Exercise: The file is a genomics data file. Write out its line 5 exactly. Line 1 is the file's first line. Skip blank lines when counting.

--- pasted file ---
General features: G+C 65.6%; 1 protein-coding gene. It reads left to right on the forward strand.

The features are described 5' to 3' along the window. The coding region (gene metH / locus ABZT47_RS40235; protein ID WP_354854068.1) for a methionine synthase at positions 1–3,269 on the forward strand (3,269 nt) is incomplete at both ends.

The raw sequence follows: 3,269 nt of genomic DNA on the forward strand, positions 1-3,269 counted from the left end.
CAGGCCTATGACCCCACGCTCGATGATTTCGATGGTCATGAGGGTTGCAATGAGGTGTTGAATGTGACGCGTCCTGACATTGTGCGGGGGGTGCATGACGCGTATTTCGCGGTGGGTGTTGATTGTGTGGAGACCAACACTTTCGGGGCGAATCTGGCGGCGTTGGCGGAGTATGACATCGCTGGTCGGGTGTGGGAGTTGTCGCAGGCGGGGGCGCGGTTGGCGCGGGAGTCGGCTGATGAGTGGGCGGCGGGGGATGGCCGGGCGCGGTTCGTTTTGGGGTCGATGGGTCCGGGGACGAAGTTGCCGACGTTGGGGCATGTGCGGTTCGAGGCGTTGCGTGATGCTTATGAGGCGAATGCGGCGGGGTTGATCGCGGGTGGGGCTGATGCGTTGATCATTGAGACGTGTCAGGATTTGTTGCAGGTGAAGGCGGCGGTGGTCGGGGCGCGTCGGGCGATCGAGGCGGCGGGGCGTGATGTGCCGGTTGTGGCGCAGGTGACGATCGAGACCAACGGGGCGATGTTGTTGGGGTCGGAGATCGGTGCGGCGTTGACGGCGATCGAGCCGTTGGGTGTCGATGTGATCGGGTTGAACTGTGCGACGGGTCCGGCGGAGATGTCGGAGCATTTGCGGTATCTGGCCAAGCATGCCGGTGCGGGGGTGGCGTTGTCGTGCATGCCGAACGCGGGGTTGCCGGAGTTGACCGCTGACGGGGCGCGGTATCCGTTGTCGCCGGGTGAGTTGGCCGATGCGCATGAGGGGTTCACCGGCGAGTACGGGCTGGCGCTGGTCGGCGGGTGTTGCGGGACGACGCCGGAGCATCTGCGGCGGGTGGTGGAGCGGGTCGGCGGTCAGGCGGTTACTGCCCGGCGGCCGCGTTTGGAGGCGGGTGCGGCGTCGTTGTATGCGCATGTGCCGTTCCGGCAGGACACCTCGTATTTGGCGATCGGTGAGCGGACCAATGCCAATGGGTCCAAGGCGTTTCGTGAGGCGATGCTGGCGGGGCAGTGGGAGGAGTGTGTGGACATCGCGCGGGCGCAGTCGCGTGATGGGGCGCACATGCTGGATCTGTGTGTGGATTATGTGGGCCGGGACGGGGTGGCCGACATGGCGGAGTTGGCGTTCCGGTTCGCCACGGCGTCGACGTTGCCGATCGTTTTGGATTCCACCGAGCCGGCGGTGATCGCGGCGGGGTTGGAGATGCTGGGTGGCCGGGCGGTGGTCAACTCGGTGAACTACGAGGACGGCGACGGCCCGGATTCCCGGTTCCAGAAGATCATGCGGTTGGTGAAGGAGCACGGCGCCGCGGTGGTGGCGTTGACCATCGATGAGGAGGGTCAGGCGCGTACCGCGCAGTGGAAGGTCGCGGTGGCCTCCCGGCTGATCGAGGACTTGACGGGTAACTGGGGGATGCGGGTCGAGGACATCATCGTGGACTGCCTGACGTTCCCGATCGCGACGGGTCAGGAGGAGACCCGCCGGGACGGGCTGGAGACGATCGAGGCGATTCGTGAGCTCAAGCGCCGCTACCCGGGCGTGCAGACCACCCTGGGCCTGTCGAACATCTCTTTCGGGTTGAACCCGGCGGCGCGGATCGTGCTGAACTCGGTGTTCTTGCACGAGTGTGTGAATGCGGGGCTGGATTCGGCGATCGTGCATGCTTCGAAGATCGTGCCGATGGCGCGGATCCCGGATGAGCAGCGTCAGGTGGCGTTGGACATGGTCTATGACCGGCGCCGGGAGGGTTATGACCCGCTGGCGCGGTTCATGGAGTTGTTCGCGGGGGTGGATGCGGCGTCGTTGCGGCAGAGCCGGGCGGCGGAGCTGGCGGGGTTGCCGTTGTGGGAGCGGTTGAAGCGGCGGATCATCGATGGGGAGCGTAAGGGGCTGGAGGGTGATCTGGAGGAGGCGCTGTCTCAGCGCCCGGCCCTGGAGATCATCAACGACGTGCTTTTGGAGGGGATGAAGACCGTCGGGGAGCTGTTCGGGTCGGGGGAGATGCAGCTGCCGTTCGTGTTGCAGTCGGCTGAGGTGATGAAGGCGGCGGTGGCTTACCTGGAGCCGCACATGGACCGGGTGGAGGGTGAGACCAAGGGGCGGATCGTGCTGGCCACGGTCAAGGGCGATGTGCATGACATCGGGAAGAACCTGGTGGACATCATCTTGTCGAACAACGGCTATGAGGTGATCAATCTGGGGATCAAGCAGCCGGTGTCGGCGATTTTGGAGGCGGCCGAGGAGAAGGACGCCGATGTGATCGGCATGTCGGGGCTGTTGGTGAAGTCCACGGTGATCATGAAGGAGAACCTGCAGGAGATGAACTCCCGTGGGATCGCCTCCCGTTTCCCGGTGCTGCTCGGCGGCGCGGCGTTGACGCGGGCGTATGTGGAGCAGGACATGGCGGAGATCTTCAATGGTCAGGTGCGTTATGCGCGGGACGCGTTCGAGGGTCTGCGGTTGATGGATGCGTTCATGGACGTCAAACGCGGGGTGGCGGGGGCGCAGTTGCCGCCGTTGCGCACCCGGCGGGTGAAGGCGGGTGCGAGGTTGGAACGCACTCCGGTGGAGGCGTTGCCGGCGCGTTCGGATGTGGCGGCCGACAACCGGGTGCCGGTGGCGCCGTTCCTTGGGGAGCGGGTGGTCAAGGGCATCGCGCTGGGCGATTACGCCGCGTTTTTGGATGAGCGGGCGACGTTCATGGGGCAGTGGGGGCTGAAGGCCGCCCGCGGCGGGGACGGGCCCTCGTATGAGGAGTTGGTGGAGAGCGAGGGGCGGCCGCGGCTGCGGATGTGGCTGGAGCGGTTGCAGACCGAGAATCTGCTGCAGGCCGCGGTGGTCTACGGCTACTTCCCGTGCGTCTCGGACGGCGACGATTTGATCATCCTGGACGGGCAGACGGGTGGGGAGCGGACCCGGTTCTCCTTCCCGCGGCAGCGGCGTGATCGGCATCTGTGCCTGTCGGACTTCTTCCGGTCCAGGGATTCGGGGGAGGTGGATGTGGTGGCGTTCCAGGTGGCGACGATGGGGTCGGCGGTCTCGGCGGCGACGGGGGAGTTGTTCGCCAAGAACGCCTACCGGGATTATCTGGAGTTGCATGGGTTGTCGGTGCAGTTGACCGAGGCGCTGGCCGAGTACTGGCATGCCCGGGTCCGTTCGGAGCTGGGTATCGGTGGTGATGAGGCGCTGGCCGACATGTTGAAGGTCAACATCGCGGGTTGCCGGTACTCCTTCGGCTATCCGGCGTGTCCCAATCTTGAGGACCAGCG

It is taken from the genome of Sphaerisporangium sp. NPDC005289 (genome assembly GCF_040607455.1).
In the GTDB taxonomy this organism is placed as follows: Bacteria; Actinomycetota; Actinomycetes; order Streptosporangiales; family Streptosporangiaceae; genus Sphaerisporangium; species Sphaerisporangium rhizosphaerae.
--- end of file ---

It is taken from the genome of Sphaerisporangium sp. NPDC005289 (genome assembly GCF_040607455.1).